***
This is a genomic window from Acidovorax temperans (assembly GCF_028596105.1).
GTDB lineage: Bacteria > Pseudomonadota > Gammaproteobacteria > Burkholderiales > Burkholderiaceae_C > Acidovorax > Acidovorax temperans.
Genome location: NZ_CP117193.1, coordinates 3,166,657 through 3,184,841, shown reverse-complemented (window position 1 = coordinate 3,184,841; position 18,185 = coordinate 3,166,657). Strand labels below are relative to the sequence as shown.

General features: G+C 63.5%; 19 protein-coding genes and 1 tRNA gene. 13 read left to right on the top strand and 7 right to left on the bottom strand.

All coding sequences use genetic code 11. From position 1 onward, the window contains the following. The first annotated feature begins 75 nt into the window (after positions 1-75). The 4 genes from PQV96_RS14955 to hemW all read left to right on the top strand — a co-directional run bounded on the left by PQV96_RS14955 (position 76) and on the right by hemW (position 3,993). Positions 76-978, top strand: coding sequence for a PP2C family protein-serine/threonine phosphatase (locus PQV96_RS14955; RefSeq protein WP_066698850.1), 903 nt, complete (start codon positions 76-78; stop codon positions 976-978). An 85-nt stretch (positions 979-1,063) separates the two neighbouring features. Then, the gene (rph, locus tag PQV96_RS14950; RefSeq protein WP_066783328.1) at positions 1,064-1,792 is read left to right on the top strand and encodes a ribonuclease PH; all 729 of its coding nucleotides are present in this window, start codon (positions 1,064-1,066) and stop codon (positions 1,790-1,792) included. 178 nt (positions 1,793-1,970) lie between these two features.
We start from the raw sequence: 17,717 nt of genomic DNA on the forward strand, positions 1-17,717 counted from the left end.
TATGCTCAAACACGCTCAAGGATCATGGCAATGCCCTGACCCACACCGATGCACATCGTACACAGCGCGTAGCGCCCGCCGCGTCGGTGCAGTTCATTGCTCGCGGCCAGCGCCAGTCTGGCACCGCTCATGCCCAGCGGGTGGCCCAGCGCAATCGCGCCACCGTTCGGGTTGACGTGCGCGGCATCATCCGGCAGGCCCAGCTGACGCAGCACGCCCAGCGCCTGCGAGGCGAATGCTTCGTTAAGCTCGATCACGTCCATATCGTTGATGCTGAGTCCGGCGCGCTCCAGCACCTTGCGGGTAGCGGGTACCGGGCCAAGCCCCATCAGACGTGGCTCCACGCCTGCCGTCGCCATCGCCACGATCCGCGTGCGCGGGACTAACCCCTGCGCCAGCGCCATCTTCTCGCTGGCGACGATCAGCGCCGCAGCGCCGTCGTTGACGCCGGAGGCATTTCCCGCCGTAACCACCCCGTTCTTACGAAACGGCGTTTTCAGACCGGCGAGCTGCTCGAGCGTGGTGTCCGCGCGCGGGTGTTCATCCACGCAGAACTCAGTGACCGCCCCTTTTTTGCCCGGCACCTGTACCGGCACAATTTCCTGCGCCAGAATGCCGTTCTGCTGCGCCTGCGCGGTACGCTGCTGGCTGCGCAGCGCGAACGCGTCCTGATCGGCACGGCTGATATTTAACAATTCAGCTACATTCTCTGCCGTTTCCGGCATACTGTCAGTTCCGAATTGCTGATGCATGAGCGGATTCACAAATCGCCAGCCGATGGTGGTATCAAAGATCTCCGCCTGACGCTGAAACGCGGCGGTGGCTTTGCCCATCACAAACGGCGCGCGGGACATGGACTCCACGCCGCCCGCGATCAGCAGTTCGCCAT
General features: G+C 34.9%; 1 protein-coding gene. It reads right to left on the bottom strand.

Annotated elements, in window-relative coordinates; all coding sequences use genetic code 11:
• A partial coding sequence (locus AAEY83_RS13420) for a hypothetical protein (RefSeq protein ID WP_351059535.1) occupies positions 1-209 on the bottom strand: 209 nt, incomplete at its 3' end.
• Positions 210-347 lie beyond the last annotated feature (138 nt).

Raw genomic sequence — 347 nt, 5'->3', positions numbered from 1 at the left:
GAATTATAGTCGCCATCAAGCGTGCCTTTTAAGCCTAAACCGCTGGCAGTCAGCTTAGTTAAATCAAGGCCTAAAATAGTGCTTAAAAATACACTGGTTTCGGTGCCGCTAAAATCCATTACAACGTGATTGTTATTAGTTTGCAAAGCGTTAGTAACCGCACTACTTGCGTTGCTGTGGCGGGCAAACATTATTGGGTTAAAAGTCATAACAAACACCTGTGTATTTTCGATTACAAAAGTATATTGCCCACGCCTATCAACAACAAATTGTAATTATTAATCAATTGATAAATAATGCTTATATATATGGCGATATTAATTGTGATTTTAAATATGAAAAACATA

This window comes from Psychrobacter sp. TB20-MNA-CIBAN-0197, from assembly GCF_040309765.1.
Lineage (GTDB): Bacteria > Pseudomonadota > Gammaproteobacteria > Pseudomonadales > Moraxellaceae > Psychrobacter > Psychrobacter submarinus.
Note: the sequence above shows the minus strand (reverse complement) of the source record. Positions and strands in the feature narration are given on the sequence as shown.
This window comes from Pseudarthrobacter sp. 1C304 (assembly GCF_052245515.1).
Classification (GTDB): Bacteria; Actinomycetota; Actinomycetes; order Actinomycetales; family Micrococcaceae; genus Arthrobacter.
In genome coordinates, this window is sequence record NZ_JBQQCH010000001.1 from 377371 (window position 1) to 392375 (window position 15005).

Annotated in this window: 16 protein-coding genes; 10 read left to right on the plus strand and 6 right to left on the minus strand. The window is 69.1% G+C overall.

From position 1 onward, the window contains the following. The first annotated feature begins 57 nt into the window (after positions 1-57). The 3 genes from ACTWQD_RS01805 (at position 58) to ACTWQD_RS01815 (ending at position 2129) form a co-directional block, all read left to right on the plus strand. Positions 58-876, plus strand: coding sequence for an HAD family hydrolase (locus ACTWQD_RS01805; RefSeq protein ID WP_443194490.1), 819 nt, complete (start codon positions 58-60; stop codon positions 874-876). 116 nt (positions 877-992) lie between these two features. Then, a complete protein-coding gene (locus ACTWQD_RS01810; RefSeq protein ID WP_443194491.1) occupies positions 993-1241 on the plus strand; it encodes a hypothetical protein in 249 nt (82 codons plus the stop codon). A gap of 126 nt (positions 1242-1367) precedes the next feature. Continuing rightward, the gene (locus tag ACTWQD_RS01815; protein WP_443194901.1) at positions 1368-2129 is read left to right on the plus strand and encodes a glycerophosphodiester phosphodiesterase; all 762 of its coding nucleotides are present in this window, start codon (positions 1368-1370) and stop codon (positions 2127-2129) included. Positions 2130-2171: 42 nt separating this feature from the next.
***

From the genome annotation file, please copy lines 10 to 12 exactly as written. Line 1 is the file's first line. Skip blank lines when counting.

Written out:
• A partial coding sequence (locus AAEY83_RS13420) for a hypothetical protein (RefSeq protein ID WP_351059535.1) occupies positions 1-209 on the bottom strand: 209 nt, incomplete at its 3' end.
• Positions 210-347 lie beyond the last annotated feature (138 nt).

Raw genomic sequence — 347 nt, 5'->3', positions numbered from 1 at the left: